Allyn joins us as guest host of #litchat on Monday, March 5, to discuss the importance of reading and the efforts of LitWorld to foster literacy around the world. Allyn is the author of the acclaimed and award-winning What To Read When: The Books and Stories To Read With Your Child-And All The Best Times To Read Them (Penguin Avery). Her most recent books are Pam Allyn’s Best Books for Boys: How To Engage Boys in Reading in Ways That Will Change Their Lives (Scholastic) and Your Child’s Writing Life (Penguin Avery). Her work has been featured on Good Morning America, The Today Show, Oprah Radio, The Huffington Post and in The New York Times. Allyn is also the executive director and founder of LitLife, a national organization dedicated to school improvement.

LitChat is hosting a live World Read Aloud Day event at the Depot in Hillsborough, NC on March 7, from 5:30-7:30, with readings by John Claude Bemis, Bill Floyd, A.J. Mayhew, Aaron Belz, Barbara Younger, Linda Hanley Finigan, and Clay Carmichael. The event is free and open to the public. More info here.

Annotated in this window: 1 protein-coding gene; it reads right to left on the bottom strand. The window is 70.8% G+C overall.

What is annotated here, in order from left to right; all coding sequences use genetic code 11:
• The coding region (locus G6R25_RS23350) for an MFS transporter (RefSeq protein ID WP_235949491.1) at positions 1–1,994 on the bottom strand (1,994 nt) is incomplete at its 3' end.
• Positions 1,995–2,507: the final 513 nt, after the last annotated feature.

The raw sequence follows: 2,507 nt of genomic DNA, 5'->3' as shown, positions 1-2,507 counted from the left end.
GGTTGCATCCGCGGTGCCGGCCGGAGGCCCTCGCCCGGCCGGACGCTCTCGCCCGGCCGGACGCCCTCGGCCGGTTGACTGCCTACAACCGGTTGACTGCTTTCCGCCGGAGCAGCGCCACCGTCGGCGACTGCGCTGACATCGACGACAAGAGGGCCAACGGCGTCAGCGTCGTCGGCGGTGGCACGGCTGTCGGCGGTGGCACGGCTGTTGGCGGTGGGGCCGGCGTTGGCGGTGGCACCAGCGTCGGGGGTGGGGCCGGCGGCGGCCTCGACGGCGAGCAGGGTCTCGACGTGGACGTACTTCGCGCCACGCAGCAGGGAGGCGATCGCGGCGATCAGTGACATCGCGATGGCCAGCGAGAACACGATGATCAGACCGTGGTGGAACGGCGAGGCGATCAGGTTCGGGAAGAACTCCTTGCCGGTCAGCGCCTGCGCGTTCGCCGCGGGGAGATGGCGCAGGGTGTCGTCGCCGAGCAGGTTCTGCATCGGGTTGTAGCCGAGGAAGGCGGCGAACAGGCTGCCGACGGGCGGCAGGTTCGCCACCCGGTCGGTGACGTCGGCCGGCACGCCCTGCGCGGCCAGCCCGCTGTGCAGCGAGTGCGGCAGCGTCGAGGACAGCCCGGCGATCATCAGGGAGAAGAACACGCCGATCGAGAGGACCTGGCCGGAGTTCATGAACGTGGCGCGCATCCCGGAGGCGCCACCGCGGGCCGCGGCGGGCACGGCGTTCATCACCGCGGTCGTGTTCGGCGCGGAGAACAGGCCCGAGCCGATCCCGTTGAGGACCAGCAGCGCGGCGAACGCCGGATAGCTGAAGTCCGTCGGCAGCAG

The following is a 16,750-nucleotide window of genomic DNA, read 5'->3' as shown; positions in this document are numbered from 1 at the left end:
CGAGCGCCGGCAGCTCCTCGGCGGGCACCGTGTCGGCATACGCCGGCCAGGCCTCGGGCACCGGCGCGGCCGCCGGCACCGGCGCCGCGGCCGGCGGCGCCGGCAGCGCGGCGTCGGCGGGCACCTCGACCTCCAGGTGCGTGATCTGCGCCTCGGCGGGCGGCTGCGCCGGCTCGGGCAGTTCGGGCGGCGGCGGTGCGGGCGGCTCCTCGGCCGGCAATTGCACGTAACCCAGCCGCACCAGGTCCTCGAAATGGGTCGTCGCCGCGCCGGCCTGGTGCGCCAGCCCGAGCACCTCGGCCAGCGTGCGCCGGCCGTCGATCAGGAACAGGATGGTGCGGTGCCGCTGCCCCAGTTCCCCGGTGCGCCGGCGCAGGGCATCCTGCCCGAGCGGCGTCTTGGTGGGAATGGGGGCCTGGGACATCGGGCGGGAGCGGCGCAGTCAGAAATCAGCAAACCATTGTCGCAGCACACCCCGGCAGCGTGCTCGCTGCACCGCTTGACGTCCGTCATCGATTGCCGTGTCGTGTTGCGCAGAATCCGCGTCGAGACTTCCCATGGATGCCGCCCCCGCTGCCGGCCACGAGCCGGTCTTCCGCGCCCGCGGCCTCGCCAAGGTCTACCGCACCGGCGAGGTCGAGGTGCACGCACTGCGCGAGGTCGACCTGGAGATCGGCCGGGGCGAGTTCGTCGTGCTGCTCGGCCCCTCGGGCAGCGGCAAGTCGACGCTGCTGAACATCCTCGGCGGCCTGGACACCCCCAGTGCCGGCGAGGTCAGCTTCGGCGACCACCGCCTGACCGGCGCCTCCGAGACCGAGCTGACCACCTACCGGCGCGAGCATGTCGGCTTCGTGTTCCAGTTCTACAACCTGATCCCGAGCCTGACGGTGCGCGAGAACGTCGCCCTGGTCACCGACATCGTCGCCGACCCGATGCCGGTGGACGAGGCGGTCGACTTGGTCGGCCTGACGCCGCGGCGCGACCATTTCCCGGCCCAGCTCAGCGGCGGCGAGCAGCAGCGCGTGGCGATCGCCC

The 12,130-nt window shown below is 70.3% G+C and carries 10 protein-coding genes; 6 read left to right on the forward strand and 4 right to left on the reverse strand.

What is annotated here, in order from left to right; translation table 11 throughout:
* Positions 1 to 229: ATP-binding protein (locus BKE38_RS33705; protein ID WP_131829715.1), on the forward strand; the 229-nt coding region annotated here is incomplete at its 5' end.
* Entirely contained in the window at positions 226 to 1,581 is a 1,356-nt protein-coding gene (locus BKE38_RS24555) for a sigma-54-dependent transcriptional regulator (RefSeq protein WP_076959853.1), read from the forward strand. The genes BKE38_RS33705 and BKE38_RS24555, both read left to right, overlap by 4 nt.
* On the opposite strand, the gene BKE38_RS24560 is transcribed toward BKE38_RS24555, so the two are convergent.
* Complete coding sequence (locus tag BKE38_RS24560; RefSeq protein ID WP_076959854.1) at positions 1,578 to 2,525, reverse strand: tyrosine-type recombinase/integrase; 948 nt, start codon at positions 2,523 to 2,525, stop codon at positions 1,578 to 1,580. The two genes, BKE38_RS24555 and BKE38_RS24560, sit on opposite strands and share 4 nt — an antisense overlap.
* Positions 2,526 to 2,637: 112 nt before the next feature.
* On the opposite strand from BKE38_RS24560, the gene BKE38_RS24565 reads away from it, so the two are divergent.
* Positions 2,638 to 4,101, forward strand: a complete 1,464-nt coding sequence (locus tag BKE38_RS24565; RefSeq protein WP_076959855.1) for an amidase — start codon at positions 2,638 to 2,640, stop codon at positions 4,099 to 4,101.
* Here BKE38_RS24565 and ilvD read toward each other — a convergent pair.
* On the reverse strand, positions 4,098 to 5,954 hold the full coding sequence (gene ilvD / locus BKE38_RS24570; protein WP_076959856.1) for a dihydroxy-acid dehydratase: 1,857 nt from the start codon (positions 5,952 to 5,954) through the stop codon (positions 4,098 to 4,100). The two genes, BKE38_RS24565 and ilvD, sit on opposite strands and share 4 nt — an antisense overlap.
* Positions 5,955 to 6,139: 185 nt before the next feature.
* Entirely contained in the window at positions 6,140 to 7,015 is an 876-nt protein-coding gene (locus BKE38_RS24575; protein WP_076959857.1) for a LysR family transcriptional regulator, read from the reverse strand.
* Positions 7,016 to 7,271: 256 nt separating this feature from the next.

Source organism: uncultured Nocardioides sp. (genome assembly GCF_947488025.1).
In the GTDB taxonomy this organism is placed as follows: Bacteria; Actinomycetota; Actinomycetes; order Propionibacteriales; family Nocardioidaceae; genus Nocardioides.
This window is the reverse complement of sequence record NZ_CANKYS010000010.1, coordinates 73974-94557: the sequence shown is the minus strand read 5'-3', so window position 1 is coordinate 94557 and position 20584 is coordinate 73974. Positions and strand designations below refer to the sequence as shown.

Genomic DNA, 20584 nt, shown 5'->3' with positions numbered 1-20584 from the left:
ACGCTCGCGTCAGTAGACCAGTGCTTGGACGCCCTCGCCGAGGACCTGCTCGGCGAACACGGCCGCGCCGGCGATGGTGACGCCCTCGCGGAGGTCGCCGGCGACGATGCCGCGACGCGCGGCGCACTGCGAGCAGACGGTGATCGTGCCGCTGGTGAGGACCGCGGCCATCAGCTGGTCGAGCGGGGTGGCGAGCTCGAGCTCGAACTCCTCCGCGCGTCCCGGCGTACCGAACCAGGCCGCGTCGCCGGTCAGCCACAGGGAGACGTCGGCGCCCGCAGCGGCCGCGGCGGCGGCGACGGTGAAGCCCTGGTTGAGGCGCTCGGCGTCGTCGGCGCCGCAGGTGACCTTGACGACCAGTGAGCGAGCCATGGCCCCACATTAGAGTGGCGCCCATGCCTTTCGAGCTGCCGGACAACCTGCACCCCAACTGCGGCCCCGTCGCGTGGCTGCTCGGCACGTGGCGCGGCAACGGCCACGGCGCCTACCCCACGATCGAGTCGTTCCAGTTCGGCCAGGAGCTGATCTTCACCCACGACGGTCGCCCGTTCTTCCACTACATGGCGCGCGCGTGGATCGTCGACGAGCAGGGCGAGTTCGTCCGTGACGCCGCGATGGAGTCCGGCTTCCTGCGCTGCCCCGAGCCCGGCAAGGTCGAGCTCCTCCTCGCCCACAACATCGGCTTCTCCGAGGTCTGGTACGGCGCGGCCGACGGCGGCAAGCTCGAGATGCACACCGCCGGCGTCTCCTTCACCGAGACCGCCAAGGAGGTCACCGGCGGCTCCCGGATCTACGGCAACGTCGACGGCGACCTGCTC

If you donate $10 or more to LitWorld between now and March 7th, specifying LitChat as a reference, we will send you a free book. If you do this, please email a copy of your donation receipt to twitchat>a<gmail>.<com, along with your mailing address so we can send your free book. LitWorld is a 501c3 registered non-profit.

On Wednesday, March 7, we’ll discuss ways to enrich people’s lives through reading aloud. The popularity of audio books proves that listing to the written word is not just for children.

Friday Guest Host: Cristina Alger

Then on Friday, March 9, Cristina Alger joins us as guest host to discuss her debut novel, The Darlings. A fully realized cast of characters bring Manhattan and the financial district to life in this novel that eerily echoes the Bernie Madoff debacle and the crush that followed. When the manager of a super-producing hedge fund is suspected of suicide, all eyes look to Delphic, an investment partner with the dead financial master. Founder and CEO of Delphic, Carter Darling, resurrected his family name and fortune from the ruin of his father and will now do anything to save his family from the fall-out. A study of scandal, greed, and pride, The Darlings, examines the dilemma of family loyalty without melodrama or preaching.

With keen insight and insider expertise, Alger, herself an attorney and a Manhattanite of the upper crust, takes readers into the lives of the super-rich and powerful of Manhattan for a sophisticated weekend read.

Alger graduated from Harvard College in 2002 and from New York University School of Law in 2007. She has worked as an analyst at Goldman, Sachs, & Co. and as an attorney at Wilmer, Cutler, Pickering, Hale, & Dorr.  She lives in New York City, where she was born and raised.The Darlings is her first novel and she is currently working on her next book.

Follow Cristina Alger on Twitter: @cristinaalger.